Health and Wellness Management: Lands' End Does Wellness in Style
By Cheryl Michie
Wellness programs are becoming more common in the workplace to help offset the rising cost of health care. According to the Society for Human Resource Management (SHRM), 70 percent of work sites plan to make health-promoting changes in their work environment by 2012.
Companies Such as Dodgeville, Wisconsin-based Lands' End have begun to implement workplace wellness programs.
To support employees, they created a variety of on-site services that promote health improvement. For example, a registered dietitian is available for consultations and there are physical therapists on-site 40 hours a week. There is also an on-site clinic that offers cholesterol, bone density and skin cancer screenings to employees.
The bonus? With the implementation of these strategies, Lands' End has managed to decrease employee health care costs.
As these programs rise in popularity, companies will look to hire employees who have specialized training in health and wellness management.
"This is a great time to be taking an interest in wellness," said Liz Wiebe, senior manager or work and life benefits at Lands' End. "Many companies are starting their own wellness programs right now along with communities and hospitals. I've been very impressed with how universities have developed credentials for people in the health and wellness area," she added.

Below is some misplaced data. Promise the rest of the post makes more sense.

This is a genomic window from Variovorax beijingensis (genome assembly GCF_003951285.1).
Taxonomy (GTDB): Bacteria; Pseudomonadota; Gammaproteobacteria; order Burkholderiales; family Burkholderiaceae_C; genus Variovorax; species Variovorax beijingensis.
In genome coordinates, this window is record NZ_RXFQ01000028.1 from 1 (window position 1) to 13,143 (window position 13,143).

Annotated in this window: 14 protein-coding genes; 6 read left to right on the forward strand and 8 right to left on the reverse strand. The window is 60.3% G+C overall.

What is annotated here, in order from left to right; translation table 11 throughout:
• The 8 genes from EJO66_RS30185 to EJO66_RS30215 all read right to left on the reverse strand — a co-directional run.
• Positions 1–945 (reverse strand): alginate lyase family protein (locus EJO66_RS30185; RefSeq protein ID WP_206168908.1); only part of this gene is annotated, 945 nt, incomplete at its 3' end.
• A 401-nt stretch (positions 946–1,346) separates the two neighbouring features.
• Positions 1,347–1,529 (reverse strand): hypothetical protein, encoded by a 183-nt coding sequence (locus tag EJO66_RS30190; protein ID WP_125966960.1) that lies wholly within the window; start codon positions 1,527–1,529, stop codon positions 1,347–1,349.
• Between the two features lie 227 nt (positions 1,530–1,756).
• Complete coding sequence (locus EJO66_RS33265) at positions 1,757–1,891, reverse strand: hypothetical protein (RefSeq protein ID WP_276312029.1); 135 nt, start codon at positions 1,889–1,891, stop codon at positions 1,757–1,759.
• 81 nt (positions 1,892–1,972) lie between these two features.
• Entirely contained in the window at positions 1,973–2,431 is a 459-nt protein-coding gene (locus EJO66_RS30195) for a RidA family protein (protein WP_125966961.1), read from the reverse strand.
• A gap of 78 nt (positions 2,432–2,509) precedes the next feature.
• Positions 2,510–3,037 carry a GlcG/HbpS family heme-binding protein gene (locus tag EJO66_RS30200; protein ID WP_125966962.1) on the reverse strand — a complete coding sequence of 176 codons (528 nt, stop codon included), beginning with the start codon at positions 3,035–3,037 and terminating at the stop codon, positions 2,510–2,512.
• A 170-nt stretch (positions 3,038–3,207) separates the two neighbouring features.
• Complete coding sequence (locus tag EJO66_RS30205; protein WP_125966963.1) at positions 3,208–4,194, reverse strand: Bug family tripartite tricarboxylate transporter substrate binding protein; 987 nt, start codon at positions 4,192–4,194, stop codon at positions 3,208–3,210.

The University of Wisconsin-Extension, in partnership with four UW Campuses, recognized this need launched a new collaborative online bachelor's degree: Health and Wellness Management.
Graduates from the University of Wisconsin-Extension's Health and Wellness Management program will be able to begin careers as wellness managers. As more and more companies begin promoting employee wellness programs, these in-demand wellness managers will play a pivotal role in helping develop and lead corporate wellness programs.
Cheryl Michie is the program manager for University of Wisconsin Health & Wellness Management.